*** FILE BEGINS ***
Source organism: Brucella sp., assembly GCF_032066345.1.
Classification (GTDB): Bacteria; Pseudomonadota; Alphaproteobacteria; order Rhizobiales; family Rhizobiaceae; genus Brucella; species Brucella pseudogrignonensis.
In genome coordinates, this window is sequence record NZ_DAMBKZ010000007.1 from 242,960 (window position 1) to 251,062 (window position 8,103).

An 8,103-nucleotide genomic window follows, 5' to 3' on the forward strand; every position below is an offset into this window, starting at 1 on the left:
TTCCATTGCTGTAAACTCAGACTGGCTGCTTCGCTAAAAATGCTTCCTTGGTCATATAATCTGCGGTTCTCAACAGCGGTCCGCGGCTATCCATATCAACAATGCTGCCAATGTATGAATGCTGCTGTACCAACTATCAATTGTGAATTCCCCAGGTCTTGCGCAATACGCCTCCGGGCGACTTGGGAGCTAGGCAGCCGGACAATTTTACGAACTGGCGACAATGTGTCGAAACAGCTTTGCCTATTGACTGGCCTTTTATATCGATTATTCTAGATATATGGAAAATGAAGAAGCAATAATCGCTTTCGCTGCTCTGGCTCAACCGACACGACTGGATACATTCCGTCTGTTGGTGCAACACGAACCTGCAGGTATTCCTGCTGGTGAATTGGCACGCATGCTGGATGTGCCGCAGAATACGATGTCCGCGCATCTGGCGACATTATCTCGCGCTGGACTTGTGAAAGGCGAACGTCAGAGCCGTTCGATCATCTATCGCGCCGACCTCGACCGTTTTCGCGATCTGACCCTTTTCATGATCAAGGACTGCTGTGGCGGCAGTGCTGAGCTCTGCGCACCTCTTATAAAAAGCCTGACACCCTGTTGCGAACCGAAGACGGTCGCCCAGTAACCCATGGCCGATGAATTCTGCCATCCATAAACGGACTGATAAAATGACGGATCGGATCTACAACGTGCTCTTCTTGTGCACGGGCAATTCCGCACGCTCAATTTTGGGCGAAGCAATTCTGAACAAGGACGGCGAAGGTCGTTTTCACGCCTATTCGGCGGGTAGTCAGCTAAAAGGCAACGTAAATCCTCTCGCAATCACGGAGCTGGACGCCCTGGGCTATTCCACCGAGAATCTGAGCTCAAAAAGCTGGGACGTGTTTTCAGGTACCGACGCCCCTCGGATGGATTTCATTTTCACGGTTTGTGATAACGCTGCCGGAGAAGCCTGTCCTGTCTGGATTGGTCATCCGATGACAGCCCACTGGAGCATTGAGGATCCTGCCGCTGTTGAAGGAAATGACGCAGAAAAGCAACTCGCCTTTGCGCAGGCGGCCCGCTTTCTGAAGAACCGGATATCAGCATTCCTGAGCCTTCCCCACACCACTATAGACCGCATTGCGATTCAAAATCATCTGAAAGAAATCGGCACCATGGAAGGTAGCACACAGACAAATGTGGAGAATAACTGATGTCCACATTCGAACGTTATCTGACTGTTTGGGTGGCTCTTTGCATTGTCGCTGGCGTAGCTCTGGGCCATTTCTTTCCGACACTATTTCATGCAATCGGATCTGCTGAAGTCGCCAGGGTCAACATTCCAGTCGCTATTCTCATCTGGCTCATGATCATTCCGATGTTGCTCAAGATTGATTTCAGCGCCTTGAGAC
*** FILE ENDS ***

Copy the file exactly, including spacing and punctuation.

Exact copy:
Source organism: Brucella sp., assembly GCF_032066345.1.
Classification (GTDB): Bacteria; Pseudomonadota; Alphaproteobacteria; order Rhizobiales; family Rhizobiaceae; genus Brucella; species Brucella pseudogrignonensis.
In genome coordinates, this window is sequence record NZ_DAMBKZ010000007.1 from 242,960 (window position 1) to 251,062 (window position 8,103).

An 8,103-nucleotide genomic window follows, 5' to 3' on the forward strand; every position below is an offset into this window, starting at 1 on the left:
TTCCATTGCTGTAAACTCAGACTGGCTGCTTCGCTAAAAATGCTTCCTTGGTCATATAATCTGCGGTTCTCAACAGCGGTCCGCGGCTATCCATATCAACAATGCTGCCAATGTATGAATGCTGCTGTACCAACTATCAATTGTGAATTCCCCAGGTCTTGCGCAATACGCCTCCGGGCGACTTGGGAGCTAGGCAGCCGGACAATTTTACGAACTGGCGACAATGTGTCGAAACAGCTTTGCCTATTGACTGGCCTTTTATATCGATTATTCTAGATATATGGAAAATGAAGAAGCAATAATCGCTTTCGCTGCTCTGGCTCAACCGACACGACTGGATACATTCCGTCTGTTGGTGCAACACGAACCTGCAGGTATTCCTGCTGGTGAATTGGCACGCATGCTGGATGTGCCGCAGAATACGATGTCCGCGCATCTGGCGACATTATCTCGCGCTGGACTTGTGAAAGGCGAACGTCAGAGCCGTTCGATCATCTATCGCGCCGACCTCGACCGTTTTCGCGATCTGACCCTTTTCATGATCAAGGACTGCTGTGGCGGCAGTGCTGAGCTCTGCGCACCTCTTATAAAAAGCCTGACACCCTGTTGCGAACCGAAGACGGTCGCCCAGTAACCCATGGCCGATGAATTCTGCCATCCATAAACGGACTGATAAAATGACGGATCGGATCTACAACGTGCTCTTCTTGTGCACGGGCAATTCCGCACGCTCAATTTTGGGCGAAGCAATTCTGAACAAGGACGGCGAAGGTCGTTTTCACGCCTATTCGGCGGGTAGTCAGCTAAAAGGCAACGTAAATCCTCTCGCAATCACGGAGCTGGACGCCCTGGGCTATTCCACCGAGAATCTGAGCTCAAAAAGCTGGGACGTGTTTTCAGGTACCGACGCCCCTCGGATGGATTTCATTTTCACGGTTTGTGATAACGCTGCCGGAGAAGCCTGTCCTGTCTGGATTGGTCATCCGATGACAGCCCACTGGAGCATTGAGGATCCTGCCGCTGTTGAAGGAAATGACGCAGAAAAGCAACTCGCCTTTGCGCAGGCGGCCCGCTTTCTGAAGAACCGGATATCAGCATTCCTGAGCCTTCCCCACACCACTATAGACCGCATTGCGATTCAAAATCATCTGAAAGAAATCGGCACCATGGAAGGTAGCACACAGACAAATGTGGAGAATAACTGATGTCCACATTCGAACGTTATCTGACTGTTTGGGTGGCTCTTTGCATTGTCGCTGGCGTAGCTCTGGGCCATTTCTTTCCGACACTATTTCATGCAATCGGATCTGCTGAAGTCGCCAGGGTCAACATTCCAGTCGCTATTCTCATCTGGCTCATGATCATTCCGATGTTGCTCAAGATTGATTTCAGCGCCTTGAGAC